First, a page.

Over the medium to long term there builds up a pressure consisting of an ""inflationary leakage" from the inflationary asset markets into the goods and service consumer markets. For example the rising prices of real estate held as assets can result in owners of those assets increasing rents. Construction companies can delay the use of land purchased for low cost housing construction focusing on the value of that land as an asset with rising value rather than produce low cost housing. Construction company decisions, in terms of price setting, have tended to result in decisions to increase the building of higher priced housing and buildings to sell into the real estate asset market as opposed to serving the needs of those needing lower priced housing. As a result the availability of houses with accessible prices in the consumption market will fall as a direct function of the influence of the asset market conditions on construction company decision making. Ths leads to any savings "k" destined for house purchase having to increase at the ongoing cost of very low interest rates. Rises in rentals of houses, offices, SME industrial premises and of agricultural land, also result in these specific consumption items undergoiung rises in rentals and prices. These examples indicate how asset market prices, fed by money volumes flowing through banks into assets, end up impacting the real incomes by lowering the disposable income of those in the consumption item and services markets, i.e. the majority of the constituency.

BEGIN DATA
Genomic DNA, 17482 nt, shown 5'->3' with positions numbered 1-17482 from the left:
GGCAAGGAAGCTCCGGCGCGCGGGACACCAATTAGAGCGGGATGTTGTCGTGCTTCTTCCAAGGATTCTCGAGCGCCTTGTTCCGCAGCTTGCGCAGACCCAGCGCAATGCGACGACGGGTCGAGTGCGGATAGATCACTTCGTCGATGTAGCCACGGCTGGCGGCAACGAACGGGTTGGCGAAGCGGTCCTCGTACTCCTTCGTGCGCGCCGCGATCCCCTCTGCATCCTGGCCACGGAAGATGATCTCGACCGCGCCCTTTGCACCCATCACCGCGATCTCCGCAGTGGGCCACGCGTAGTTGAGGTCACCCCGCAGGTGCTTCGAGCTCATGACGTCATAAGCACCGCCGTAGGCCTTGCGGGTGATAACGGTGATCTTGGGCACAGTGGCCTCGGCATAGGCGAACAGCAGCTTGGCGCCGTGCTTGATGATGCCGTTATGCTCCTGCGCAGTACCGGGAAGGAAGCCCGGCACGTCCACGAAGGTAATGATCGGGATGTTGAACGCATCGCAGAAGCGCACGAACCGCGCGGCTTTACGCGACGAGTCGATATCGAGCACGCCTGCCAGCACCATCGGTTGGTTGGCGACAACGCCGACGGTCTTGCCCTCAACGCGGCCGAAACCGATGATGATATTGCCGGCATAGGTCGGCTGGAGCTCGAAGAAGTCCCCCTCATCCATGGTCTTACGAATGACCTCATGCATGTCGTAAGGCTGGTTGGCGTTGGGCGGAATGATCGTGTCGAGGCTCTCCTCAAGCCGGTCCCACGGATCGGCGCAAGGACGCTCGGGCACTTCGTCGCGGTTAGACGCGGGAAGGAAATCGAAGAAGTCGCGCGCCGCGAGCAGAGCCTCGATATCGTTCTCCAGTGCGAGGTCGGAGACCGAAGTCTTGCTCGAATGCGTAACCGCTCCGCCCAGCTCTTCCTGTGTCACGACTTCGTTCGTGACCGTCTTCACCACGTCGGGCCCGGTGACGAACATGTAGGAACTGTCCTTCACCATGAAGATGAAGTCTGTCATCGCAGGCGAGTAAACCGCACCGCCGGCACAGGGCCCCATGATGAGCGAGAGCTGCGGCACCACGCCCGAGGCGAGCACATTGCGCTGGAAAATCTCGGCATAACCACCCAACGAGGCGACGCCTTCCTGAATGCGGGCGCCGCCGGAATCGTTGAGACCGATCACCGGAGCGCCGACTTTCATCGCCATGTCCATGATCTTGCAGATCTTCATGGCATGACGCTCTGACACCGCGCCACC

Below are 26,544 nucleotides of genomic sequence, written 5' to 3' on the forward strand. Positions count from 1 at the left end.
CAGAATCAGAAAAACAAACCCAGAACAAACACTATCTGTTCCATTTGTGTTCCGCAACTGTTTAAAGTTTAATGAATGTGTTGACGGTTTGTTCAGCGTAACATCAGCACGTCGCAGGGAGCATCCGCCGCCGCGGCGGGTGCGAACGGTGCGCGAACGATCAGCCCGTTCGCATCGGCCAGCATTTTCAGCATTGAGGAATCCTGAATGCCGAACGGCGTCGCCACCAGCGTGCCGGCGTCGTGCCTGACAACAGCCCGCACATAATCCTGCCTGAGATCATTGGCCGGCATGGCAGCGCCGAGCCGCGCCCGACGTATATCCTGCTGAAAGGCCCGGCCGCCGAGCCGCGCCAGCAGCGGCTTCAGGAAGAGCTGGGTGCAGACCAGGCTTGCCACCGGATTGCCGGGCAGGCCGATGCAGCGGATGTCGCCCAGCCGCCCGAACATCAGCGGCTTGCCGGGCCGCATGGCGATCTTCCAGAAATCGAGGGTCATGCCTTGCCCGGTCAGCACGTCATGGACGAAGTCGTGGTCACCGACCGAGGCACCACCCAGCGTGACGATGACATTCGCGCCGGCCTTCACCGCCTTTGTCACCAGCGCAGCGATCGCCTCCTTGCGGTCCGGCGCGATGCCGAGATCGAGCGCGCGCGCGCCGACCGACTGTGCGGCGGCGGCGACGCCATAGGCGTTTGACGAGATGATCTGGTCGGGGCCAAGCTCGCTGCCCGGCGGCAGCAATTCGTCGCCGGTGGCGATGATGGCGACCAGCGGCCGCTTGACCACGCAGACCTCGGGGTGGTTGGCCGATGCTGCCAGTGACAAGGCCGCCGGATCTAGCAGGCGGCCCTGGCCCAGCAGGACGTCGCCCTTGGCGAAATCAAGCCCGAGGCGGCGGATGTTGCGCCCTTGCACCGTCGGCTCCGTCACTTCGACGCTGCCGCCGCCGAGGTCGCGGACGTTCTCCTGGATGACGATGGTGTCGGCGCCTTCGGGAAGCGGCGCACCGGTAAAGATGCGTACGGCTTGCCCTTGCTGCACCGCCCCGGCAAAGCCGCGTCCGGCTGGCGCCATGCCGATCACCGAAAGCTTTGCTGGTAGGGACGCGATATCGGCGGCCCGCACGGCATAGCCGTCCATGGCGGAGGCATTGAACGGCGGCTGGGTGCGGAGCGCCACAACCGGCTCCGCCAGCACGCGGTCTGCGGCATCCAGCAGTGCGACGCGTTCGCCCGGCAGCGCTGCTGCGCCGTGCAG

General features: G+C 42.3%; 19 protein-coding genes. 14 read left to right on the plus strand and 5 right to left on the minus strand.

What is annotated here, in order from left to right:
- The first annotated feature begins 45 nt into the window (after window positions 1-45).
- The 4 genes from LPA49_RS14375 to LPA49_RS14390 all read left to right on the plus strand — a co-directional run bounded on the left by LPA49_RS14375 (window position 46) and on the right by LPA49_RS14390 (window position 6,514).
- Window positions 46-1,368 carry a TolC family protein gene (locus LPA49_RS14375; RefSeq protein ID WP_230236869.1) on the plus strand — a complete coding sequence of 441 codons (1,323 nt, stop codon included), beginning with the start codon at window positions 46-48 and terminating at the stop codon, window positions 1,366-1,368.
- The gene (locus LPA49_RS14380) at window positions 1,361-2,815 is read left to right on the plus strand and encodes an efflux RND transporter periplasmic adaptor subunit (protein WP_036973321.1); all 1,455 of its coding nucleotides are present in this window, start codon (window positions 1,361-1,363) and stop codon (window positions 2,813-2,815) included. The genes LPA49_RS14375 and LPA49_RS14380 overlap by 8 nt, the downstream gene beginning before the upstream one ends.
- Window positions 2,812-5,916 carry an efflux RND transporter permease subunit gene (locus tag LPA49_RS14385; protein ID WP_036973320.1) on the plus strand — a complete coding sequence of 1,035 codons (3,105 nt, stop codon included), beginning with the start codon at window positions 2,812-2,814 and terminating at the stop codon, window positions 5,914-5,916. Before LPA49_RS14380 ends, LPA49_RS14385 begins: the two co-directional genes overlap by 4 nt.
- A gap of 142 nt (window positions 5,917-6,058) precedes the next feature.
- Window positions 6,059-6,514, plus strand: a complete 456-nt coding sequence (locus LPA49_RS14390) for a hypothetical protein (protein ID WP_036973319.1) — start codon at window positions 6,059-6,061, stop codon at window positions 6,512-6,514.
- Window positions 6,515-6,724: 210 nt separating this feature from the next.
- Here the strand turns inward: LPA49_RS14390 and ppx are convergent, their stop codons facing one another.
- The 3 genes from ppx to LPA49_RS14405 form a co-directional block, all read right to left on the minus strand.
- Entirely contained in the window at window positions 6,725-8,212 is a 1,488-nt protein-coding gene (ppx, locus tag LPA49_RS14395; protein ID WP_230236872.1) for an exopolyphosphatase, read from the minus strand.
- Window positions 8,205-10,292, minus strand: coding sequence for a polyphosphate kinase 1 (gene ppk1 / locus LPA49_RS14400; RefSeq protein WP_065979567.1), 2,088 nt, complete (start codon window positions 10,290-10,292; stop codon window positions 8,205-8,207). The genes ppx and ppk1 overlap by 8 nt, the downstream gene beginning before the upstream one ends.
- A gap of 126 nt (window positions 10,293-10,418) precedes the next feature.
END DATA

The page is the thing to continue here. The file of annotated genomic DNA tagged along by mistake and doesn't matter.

Keeping things in focus

However, it is important to note that the relationship between money volume and inflation is transparent in the case of asset markets and asset market price leakage into the consumption item markets. In the case of consumption items produced by growers or manufacturers of goods and providers of services there is no direct connection between money volumes and unit prices. The presumed QTM impact of money volume on inflation only exists in the case of assets and not in the case of the majority of transaction in the supply side of the economy. It is important to keep this clear distinction in focus when discussing monetary policy.

This demonstrates that monetary policy uses a wholly inadequate set of policy instruments as a macroeconomic policy. Their impact is highly selective and biased towards the interests of a minority of constituents who happen to be assets holders.

1 Hector McNeill is the Director of SEEL-Systems Engineering Economics Lab.

Updated: 12 September 2020 - clarified content of PPR, inflationary impact table